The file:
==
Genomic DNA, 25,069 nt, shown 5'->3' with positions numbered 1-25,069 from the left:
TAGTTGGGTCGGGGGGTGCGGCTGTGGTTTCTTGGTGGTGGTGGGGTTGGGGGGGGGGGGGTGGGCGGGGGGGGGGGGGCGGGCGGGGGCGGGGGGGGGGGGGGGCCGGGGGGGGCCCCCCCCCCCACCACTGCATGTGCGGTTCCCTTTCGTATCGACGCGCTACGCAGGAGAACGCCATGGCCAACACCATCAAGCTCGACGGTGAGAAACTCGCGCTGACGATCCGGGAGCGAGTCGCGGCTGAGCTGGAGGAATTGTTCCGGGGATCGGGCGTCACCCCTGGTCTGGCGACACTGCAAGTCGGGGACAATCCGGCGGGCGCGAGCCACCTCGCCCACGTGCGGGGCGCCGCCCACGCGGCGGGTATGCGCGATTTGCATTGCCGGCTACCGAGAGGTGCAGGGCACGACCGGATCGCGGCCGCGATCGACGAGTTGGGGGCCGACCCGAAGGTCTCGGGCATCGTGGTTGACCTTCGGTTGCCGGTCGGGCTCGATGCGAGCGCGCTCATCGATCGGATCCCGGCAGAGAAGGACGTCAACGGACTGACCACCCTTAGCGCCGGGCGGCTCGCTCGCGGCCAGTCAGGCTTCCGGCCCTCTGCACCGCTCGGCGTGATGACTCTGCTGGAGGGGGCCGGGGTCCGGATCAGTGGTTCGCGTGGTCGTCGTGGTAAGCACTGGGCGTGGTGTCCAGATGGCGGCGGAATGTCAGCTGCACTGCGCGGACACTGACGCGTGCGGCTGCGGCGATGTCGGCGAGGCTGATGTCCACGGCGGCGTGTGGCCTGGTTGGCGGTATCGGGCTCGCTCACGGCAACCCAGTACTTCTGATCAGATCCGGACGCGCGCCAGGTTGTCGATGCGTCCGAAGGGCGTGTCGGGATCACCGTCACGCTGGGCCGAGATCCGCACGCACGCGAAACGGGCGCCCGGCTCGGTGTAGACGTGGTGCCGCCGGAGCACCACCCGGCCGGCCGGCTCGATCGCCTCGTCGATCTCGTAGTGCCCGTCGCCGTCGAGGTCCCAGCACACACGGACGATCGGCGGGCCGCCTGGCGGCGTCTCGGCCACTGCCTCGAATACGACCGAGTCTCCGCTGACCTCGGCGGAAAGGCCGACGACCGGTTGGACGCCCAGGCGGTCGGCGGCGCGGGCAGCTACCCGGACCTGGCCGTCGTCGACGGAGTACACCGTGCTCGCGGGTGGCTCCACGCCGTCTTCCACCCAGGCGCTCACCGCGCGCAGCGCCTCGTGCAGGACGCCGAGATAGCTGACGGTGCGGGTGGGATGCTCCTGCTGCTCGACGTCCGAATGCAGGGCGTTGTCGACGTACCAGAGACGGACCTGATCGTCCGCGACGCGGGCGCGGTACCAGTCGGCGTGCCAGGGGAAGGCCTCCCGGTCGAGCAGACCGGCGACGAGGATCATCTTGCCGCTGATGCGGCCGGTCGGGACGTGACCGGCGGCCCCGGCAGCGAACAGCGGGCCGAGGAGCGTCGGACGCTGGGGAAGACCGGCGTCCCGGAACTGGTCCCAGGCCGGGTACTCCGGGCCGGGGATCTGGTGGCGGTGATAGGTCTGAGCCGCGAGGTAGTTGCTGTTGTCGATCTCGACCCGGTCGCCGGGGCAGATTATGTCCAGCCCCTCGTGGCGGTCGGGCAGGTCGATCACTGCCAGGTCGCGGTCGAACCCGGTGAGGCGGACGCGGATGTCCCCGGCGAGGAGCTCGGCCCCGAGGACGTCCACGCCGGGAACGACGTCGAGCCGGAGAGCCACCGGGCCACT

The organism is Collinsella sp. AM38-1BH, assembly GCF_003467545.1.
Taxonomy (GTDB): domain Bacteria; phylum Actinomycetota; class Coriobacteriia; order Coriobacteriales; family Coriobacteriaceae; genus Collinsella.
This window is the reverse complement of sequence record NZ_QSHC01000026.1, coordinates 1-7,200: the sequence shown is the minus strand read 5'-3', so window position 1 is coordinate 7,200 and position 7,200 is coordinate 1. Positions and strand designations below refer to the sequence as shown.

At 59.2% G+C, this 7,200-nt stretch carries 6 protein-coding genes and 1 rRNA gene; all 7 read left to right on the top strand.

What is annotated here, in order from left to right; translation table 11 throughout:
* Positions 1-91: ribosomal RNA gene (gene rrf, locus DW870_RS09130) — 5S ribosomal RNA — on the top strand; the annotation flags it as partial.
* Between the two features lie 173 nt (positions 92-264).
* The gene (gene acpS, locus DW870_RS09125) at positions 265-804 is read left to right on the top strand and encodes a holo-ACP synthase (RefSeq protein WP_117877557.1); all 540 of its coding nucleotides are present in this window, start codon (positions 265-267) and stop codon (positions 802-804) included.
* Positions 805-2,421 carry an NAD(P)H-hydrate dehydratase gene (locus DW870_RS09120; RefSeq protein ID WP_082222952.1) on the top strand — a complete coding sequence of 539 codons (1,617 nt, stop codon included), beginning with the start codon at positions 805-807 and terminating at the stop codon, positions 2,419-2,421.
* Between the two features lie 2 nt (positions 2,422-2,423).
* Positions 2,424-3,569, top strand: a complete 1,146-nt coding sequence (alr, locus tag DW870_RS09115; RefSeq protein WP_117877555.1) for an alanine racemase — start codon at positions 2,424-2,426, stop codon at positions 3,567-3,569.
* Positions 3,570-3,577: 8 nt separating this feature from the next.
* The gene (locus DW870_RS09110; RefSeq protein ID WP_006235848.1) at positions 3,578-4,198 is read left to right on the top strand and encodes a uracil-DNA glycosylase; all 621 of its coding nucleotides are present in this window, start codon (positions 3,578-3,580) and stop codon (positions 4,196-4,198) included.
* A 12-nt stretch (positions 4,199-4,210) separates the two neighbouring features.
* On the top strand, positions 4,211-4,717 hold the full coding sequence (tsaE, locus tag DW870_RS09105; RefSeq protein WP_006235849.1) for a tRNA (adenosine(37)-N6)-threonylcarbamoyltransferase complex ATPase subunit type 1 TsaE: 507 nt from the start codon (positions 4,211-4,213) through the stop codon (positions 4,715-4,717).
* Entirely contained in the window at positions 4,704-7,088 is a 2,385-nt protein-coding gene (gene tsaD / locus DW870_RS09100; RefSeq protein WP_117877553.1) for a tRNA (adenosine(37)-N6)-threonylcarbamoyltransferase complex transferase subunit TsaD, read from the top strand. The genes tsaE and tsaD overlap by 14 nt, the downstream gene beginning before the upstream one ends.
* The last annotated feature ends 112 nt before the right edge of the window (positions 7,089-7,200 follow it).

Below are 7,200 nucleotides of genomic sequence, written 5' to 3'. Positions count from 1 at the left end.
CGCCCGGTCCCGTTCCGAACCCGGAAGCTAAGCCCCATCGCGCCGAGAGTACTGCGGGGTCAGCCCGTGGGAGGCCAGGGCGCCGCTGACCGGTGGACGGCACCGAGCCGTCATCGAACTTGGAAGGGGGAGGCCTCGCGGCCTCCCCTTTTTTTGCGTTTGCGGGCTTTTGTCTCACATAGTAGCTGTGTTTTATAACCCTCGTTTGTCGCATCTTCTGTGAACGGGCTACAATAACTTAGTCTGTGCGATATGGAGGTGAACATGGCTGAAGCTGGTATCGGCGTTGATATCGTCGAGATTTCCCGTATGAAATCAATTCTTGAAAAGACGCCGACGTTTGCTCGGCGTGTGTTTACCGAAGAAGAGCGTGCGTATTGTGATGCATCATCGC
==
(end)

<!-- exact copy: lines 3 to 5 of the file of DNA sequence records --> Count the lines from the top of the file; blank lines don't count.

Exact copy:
The organism is Collinsella sp. AM38-1BH, assembly GCF_003467545.1.
Taxonomy (GTDB): domain Bacteria; phylum Actinomycetota; class Coriobacteriia; order Coriobacteriales; family Coriobacteriaceae; genus Collinsella.
This window is the reverse complement of sequence record NZ_QSHC01000026.1, coordinates 1-7,200: the sequence shown is the minus strand read 5'-3', so window position 1 is coordinate 7,200 and position 7,200 is coordinate 1. Positions and strand designations below refer to the sequence as shown.